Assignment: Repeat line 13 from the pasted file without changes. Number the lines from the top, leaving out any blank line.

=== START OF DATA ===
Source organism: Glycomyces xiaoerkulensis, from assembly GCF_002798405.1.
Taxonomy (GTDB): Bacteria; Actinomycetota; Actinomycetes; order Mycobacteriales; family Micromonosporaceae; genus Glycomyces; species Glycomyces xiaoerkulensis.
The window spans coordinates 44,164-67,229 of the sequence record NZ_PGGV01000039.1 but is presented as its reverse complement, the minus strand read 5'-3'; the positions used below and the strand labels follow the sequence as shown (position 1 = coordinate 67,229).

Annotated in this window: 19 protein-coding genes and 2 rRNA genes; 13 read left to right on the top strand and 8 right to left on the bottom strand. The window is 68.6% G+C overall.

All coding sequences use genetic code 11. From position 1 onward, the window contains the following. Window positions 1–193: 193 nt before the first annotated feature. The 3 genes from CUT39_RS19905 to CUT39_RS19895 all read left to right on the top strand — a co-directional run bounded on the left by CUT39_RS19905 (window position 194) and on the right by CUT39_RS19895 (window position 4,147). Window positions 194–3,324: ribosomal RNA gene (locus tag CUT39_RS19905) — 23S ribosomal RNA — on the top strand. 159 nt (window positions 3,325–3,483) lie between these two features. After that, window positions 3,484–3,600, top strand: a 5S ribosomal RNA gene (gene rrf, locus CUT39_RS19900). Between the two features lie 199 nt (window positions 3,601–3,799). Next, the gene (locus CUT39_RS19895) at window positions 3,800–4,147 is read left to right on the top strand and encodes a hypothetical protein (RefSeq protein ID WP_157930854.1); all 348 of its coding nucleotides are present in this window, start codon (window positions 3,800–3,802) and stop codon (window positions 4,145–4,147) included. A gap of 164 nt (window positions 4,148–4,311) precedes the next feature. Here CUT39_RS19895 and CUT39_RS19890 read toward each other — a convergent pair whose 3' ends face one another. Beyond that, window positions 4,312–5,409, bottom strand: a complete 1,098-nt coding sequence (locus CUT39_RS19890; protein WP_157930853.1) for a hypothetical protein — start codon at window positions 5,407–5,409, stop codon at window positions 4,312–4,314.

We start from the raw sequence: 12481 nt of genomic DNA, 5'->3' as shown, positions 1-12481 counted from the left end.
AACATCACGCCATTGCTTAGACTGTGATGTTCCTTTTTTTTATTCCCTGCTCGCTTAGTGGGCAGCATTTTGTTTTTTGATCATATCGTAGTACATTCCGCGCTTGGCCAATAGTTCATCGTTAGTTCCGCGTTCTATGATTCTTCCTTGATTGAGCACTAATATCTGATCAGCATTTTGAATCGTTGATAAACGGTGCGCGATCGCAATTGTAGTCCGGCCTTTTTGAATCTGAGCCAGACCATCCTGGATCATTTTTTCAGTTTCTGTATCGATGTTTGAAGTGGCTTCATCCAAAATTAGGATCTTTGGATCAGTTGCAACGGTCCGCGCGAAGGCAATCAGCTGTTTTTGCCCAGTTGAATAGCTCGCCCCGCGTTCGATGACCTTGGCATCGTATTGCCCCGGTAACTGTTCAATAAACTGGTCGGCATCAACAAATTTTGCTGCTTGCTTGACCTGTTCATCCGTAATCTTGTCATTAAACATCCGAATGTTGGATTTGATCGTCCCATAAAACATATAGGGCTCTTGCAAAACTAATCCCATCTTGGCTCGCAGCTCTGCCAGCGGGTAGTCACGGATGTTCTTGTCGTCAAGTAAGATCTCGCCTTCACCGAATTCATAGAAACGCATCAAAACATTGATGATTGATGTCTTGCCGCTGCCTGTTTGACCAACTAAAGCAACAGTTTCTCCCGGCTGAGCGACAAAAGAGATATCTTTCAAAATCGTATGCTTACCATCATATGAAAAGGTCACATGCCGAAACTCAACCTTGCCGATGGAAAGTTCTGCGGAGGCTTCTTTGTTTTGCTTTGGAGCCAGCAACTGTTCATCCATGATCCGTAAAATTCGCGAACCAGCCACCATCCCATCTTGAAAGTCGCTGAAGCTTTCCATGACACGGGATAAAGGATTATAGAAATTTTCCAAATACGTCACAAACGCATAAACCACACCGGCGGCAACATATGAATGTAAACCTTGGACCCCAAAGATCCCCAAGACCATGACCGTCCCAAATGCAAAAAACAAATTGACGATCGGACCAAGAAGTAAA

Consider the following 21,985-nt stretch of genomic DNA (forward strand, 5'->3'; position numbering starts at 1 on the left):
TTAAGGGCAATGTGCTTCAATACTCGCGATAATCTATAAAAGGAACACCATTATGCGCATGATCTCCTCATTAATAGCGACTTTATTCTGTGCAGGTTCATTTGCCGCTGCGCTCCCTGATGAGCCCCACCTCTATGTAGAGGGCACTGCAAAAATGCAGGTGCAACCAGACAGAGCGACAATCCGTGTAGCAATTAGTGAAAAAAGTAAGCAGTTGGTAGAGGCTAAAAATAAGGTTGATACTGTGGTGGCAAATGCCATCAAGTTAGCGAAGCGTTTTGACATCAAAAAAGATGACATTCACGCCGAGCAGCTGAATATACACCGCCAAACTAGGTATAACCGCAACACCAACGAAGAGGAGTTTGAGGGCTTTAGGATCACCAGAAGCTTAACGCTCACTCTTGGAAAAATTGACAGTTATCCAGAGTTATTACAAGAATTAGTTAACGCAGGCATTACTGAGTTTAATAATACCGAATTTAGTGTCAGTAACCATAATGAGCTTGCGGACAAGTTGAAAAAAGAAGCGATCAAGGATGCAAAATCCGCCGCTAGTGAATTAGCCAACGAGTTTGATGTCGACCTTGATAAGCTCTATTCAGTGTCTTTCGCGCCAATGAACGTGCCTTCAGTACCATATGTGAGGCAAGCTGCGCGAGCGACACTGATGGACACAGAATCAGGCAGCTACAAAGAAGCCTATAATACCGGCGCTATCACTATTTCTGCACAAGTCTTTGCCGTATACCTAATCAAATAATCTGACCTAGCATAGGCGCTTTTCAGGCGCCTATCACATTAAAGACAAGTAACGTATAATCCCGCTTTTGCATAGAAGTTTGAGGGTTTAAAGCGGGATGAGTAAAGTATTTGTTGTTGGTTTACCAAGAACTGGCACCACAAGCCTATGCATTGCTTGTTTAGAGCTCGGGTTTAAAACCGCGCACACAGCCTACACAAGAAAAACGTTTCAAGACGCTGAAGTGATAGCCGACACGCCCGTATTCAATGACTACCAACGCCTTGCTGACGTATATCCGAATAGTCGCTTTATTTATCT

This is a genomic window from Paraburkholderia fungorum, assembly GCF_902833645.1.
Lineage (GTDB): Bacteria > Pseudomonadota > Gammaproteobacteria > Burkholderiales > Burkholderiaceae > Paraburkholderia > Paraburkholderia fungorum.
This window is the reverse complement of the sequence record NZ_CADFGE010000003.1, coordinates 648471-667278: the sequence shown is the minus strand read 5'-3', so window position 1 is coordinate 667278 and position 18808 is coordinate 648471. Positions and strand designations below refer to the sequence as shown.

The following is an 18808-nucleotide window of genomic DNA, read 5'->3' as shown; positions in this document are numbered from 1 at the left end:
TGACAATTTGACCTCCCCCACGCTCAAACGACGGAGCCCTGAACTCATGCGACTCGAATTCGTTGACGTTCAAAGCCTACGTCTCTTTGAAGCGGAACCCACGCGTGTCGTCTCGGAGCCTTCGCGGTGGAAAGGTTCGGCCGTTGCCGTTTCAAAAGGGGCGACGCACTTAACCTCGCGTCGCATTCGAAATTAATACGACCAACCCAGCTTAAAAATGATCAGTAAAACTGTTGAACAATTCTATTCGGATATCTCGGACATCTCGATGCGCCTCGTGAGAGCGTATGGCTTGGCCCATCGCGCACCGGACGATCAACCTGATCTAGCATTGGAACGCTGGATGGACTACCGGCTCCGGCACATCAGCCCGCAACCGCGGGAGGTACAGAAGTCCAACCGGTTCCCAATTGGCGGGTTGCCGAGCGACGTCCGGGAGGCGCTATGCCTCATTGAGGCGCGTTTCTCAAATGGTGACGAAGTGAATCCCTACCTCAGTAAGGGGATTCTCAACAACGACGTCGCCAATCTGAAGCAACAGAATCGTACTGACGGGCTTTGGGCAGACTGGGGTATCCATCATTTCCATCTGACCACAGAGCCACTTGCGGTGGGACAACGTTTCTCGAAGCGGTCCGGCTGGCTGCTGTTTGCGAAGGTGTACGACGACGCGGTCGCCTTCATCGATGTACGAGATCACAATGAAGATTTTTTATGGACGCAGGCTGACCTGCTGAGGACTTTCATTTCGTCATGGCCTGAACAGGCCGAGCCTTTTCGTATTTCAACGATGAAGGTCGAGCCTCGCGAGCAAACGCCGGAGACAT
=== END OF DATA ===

The following is an 18808-nucleotide window of genomic DNA, read 5'->3' as shown; positions in this document are numbered from 1 at the left end: